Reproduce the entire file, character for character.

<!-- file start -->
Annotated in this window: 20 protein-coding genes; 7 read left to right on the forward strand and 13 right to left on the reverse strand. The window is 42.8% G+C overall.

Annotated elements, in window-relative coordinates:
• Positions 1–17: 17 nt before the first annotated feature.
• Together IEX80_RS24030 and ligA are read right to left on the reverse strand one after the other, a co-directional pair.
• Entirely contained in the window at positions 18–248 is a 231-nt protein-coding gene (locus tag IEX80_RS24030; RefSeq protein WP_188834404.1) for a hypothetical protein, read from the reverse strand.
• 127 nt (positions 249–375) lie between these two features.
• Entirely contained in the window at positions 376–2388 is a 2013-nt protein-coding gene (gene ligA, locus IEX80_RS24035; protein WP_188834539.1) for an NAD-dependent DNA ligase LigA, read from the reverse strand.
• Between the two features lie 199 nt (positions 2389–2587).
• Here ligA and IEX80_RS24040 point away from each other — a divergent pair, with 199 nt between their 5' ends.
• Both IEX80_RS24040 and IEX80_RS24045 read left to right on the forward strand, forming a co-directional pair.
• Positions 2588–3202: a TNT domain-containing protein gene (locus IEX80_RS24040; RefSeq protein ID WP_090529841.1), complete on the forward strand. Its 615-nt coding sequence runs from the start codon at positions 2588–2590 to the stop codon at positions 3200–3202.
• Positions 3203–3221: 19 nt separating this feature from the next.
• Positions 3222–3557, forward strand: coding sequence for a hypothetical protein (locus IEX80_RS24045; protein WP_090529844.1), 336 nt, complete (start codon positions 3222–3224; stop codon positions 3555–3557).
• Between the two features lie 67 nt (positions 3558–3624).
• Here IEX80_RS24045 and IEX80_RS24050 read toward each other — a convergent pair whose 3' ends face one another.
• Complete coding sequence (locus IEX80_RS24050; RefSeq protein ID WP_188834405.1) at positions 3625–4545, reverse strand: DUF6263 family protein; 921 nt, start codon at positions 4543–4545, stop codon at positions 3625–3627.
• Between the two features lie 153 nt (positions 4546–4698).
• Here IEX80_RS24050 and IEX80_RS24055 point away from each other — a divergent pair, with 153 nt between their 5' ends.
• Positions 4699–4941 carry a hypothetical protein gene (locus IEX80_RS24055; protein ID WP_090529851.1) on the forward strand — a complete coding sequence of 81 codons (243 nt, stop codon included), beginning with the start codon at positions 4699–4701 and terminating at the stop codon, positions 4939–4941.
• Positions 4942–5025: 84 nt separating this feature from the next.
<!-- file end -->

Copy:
Annotated in this window: 20 protein-coding genes; 7 read left to right on the forward strand and 13 right to left on the reverse strand. The window is 42.8% G+C overall.

Annotated elements, in window-relative coordinates:
• Positions 1–17: 17 nt before the first annotated feature.
• Together IEX80_RS24030 and ligA are read right to left on the reverse strand one after the other, a co-directional pair.
• Entirely contained in the window at positions 18–248 is a 231-nt protein-coding gene (locus tag IEX80_RS24030; RefSeq protein WP_188834404.1) for a hypothetical protein, read from the reverse strand.
• 127 nt (positions 249–375) lie between these two features.
• Entirely contained in the window at positions 376–2388 is a 2013-nt protein-coding gene (gene ligA, locus IEX80_RS24035; protein WP_188834539.1) for an NAD-dependent DNA ligase LigA, read from the reverse strand.
• Between the two features lie 199 nt (positions 2389–2587).
• Here ligA and IEX80_RS24040 point away from each other — a divergent pair, with 199 nt between their 5' ends.
• Both IEX80_RS24040 and IEX80_RS24045 read left to right on the forward strand, forming a co-directional pair.
• Positions 2588–3202: a TNT domain-containing protein gene (locus IEX80_RS24040; RefSeq protein ID WP_090529841.1), complete on the forward strand. Its 615-nt coding sequence runs from the start codon at positions 2588–2590 to the stop codon at positions 3200–3202.
• Positions 3203–3221: 19 nt separating this feature from the next.
• Positions 3222–3557, forward strand: coding sequence for a hypothetical protein (locus IEX80_RS24045; protein WP_090529844.1), 336 nt, complete (start codon positions 3222–3224; stop codon positions 3555–3557).
• Between the two features lie 67 nt (positions 3558–3624).
• Here IEX80_RS24045 and IEX80_RS24050 read toward each other — a convergent pair whose 3' ends face one another.
• Complete coding sequence (locus IEX80_RS24050; RefSeq protein ID WP_188834405.1) at positions 3625–4545, reverse strand: DUF6263 family protein; 921 nt, start codon at positions 4543–4545, stop codon at positions 3625–3627.
• Between the two features lie 153 nt (positions 4546–4698).
• Here IEX80_RS24050 and IEX80_RS24055 point away from each other — a divergent pair, with 153 nt between their 5' ends.
• Positions 4699–4941 carry a hypothetical protein gene (locus IEX80_RS24055; protein ID WP_090529851.1) on the forward strand — a complete coding sequence of 81 codons (243 nt, stop codon included), beginning with the start codon at positions 4699–4701 and terminating at the stop codon, positions 4939–4941.
• Positions 4942–5025: 84 nt separating this feature from the next.